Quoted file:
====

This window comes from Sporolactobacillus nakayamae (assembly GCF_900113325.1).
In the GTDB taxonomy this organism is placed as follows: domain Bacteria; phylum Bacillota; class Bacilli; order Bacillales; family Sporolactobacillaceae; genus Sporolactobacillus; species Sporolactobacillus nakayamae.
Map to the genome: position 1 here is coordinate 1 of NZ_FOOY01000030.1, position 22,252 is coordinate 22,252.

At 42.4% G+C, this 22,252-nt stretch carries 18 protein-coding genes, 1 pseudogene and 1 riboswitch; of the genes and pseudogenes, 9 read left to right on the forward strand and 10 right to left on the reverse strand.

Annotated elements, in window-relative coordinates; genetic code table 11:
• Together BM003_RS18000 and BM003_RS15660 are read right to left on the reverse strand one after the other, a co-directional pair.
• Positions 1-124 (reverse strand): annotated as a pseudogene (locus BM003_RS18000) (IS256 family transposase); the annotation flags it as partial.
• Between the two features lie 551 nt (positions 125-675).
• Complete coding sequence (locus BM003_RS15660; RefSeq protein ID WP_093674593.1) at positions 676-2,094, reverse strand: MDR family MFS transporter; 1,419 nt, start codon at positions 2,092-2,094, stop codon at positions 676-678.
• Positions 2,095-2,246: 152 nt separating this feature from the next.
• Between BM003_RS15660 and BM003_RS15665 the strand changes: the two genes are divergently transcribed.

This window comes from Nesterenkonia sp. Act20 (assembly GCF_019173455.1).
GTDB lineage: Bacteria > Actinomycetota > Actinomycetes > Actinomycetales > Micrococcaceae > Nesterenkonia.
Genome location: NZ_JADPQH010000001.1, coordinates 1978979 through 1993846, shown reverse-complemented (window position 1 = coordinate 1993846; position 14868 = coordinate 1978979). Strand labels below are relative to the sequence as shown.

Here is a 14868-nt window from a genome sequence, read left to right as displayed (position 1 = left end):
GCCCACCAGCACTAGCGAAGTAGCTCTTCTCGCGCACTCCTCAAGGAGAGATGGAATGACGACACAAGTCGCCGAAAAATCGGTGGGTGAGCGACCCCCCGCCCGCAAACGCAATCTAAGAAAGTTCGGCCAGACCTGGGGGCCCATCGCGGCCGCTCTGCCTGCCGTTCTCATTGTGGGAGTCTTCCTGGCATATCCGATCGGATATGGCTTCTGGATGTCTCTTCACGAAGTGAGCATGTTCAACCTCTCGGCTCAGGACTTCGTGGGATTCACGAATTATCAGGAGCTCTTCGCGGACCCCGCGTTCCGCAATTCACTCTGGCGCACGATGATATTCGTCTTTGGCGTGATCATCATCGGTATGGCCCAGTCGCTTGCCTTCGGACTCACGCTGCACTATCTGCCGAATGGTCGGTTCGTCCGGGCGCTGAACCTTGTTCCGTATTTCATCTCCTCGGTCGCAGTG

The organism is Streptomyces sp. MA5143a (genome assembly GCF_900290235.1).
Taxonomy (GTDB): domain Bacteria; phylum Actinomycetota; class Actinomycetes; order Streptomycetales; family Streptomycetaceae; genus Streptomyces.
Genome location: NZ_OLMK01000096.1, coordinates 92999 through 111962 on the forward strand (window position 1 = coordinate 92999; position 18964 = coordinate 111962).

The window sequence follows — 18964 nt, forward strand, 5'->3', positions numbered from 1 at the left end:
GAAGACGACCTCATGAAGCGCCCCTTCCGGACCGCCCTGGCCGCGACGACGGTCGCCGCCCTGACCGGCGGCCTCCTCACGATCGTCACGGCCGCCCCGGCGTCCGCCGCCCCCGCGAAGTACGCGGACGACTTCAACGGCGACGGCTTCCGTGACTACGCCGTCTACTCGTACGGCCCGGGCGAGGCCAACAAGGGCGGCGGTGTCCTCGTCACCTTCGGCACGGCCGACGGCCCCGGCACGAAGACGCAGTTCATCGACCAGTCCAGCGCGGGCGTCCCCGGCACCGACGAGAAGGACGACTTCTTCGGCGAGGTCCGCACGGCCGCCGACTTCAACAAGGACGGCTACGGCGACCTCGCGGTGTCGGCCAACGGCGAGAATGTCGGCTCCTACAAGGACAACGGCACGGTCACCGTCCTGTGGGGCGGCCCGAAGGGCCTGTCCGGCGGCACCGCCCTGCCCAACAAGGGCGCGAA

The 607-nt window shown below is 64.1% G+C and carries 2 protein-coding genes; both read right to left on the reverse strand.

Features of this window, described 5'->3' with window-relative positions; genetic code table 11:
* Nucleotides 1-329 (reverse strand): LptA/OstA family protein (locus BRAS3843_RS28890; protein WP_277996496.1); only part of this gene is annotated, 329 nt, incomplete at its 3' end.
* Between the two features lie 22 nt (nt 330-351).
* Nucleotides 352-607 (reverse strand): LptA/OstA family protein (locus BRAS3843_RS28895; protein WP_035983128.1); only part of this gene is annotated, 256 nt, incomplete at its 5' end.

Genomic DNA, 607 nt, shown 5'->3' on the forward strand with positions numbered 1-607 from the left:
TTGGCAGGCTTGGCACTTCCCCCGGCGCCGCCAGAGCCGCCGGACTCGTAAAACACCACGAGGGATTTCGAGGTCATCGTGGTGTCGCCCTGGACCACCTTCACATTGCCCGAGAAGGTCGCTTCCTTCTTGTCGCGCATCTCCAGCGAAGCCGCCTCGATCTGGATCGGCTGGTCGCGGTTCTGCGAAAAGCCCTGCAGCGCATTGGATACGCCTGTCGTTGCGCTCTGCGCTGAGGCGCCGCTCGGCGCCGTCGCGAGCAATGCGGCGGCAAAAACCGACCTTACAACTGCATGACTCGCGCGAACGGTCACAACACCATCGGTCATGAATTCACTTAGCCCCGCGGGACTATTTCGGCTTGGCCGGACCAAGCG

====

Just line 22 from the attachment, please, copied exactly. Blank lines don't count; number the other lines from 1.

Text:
The 607-nt window shown below is 64.1% G+C and carries 2 protein-coding genes; both read right to left on the reverse strand.